161250

Data Analysis

Biology, psychology, and other sciences require statistical methods for analysing and visualising data. This course is designed to be accessible to students from any discipline, first building a deeper understanding of fundamental statistical concepts, then teaching a range of practical approaches for exploring statistical relationships, testing hypotheses, evaluating models, and presenting conclusions.

Course code

Qualifications are made up of courses. Some universities call these papers. Each course is numbered using six digits.

161250

Level

The fourth number of the course code shows the level of the course. For example, in course 219206, the fourth number is a 2, so it is a 200-level course (usually studied in the second year of full-time study).

200-level

Credits

Each course is worth a number of credits. You combine courses (credits) to meet the total number of credits needed for your qualification.

15

Course planning information

Course notes

To pass the course, students must obtain a minimum of 35% in the final exam.

Prerequisite courses

Complete first
1611xx

You need to complete the above course or courses before moving onto this one.

Restrictions

Choose just one

The courses listed above have similar content to this one meaning you can only enrol in this course or one of the listed courses. Only one of the courses can be credited towards your qualification.

General progression requirements

You must complete at least 45 credits from 100-level before enrolling in 200-level courses.

Learning outcomes

What you will learn. Knowledge, skills and attitudes you’ll be able to show as a result of successfully finishing this course.

  • 1 Describe the sources of variation in populations and samples, the objectives of statistical inference, and the Central Limit Theorem.
  • 2 Describe different types of data and random variables and summarise using statistics and graphics.
  • 3 Implement and interpret results of statistical tests of hypotheses, using Student’s t-statistic and chi-square tests.
  • 4 Use statistical software to analyse data using a range of statistical models, and summarise and interpret the results.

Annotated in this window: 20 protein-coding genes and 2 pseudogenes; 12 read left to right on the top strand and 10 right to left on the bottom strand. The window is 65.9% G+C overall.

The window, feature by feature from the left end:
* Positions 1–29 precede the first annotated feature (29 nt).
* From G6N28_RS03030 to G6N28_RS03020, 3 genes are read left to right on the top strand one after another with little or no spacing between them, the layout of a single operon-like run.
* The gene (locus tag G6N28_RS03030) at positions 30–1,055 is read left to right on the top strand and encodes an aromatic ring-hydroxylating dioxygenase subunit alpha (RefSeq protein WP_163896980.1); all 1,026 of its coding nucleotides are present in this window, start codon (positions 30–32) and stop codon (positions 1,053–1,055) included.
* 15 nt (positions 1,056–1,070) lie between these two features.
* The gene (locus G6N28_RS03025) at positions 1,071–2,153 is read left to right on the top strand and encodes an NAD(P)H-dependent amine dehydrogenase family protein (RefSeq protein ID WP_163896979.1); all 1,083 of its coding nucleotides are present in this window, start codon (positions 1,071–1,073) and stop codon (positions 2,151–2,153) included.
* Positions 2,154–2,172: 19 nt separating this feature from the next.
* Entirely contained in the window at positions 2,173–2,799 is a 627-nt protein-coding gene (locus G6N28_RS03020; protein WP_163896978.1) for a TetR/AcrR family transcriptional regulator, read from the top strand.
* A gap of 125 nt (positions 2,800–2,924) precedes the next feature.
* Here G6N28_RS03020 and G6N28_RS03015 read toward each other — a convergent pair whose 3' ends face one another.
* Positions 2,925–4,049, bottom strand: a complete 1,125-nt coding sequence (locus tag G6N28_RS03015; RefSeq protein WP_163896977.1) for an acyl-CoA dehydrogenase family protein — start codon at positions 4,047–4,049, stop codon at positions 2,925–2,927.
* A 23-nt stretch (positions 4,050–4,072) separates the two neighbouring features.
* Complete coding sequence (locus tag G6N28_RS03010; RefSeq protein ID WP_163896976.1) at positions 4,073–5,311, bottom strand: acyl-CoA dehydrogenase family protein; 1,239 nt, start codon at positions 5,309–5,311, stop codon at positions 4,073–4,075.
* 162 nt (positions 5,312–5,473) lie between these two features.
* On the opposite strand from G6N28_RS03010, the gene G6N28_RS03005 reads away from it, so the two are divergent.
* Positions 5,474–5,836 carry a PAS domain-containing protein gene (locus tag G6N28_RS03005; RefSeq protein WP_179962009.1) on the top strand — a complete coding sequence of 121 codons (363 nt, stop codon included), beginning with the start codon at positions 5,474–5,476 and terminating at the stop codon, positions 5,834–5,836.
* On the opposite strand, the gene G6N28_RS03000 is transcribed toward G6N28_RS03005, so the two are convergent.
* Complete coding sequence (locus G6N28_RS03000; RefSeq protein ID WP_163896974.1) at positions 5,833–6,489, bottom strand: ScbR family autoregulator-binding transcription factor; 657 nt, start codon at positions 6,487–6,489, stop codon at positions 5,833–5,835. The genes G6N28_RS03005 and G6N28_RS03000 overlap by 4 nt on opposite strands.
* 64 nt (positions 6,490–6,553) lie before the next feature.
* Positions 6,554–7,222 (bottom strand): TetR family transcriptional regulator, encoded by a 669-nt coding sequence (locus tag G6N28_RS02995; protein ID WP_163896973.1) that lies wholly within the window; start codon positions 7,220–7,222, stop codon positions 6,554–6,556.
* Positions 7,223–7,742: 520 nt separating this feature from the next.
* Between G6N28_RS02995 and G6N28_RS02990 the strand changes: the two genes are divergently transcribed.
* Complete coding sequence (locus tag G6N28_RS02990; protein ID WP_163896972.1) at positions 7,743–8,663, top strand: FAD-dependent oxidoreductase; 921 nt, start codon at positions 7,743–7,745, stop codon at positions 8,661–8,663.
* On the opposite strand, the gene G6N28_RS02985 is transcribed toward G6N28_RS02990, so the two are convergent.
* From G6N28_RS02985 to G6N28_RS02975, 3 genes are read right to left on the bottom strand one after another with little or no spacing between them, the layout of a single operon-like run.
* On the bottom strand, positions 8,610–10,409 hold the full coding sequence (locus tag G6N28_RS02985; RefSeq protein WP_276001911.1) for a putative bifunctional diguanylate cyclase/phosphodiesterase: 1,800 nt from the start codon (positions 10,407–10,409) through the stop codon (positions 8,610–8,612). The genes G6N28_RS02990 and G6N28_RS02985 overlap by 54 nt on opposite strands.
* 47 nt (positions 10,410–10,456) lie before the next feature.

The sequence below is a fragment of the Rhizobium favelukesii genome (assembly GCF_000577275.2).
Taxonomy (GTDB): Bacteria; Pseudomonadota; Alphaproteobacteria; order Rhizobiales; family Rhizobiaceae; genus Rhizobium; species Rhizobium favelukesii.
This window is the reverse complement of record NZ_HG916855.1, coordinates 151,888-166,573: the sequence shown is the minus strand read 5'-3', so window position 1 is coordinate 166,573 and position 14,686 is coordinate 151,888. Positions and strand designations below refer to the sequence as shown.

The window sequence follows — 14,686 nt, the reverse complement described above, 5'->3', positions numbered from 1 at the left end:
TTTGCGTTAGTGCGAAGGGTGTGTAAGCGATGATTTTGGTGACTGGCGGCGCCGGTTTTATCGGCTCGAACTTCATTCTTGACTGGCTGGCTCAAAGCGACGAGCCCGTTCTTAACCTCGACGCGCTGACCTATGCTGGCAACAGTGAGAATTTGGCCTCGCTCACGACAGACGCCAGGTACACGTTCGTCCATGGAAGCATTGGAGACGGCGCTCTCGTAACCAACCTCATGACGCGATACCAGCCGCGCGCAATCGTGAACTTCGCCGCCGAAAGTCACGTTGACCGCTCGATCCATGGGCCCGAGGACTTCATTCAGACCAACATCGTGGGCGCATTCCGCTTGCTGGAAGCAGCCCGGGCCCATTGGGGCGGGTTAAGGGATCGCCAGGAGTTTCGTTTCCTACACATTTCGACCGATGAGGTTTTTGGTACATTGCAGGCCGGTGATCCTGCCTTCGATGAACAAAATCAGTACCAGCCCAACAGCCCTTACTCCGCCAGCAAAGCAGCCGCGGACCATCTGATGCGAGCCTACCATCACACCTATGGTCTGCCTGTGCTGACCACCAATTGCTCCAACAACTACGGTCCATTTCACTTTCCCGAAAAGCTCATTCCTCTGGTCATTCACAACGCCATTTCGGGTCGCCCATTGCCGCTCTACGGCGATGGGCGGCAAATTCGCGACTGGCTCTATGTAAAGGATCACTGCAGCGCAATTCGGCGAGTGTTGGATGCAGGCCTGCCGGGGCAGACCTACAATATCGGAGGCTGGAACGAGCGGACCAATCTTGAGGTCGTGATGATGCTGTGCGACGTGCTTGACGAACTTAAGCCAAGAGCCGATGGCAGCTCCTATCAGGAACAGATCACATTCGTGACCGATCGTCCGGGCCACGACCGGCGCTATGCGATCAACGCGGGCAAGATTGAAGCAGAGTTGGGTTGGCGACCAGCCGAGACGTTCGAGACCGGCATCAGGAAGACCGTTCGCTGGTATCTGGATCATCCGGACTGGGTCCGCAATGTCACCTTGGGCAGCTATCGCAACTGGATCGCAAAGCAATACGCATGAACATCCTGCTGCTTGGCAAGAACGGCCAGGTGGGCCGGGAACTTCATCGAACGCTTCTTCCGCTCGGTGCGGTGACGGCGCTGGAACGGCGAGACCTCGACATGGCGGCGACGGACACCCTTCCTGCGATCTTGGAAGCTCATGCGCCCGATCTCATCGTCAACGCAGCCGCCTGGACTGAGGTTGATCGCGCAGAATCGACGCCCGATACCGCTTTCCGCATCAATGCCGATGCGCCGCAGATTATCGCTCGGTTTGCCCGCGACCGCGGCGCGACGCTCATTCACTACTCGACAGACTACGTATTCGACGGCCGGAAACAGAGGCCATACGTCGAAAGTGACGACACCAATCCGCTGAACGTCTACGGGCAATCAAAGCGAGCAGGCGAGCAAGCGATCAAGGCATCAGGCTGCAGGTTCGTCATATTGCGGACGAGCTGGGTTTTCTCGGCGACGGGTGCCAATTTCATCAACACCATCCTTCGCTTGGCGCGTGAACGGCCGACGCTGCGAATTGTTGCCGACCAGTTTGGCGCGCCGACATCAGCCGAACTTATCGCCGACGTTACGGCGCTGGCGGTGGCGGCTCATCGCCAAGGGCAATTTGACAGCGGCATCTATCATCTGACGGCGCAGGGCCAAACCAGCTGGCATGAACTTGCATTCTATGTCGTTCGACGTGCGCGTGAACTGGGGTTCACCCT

• 5 Evaluate the assumptions of parametric statistical analyses and apply transformations or nonparametric/permutation tests where appropriate.

Learning outcomes can change before the start of the semester you are studying the course in.

Assessments

Assessment Learning outcomes assessed Weighting
Written Assignment 2 3 4 5 30%
Test 1 2 3 20%
Exam College/GRS-based (not centrally scheduled) 1 2 3 4 5 50%

Assessment weightings can change up to the start of the semester the course is delivered in.

You may need to take more assessments depending on where, how, and when you choose to take this course.

Explanation of assessment types

Computer programmes
Computer animation and screening, design, programming, models and other computer work.
Creative compositions
Animations, films, models, textiles, websites, and other compositions.
Exam College or GRS-based (not centrally scheduled)
An exam scheduled by a college or the Graduate Research School (GRS). The exam could be online, oral, field, practical skills, written exams or another format.
Exam (centrally scheduled)
An exam scheduled by Assessment Services (centrally) – you’ll usually be told when and where the exam is through the student portal.
Oral or performance or presentation
Debates, demonstrations, exhibitions, interviews, oral proposals, role play, speech and other performances or presentations.
Participation
You may be assessed on your participation in activities such as online fora, laboratories, debates, tutorials, exercises, seminars, and so on.
Portfolio
Creative, learning, online, narrative, photographic, written, and other portfolios.
Practical or placement
Field trips, field work, placements, seminars, workshops, voluntary work, and other activities.
Simulation
Technology-based or experience-based simulations.
Test
Laboratory, online, multi-choice, short answer, spoken, and other tests – arranged by the school.
Written assignment
Essays, group or individual projects, proposals, reports, reviews, writing exercises, and other written assignments.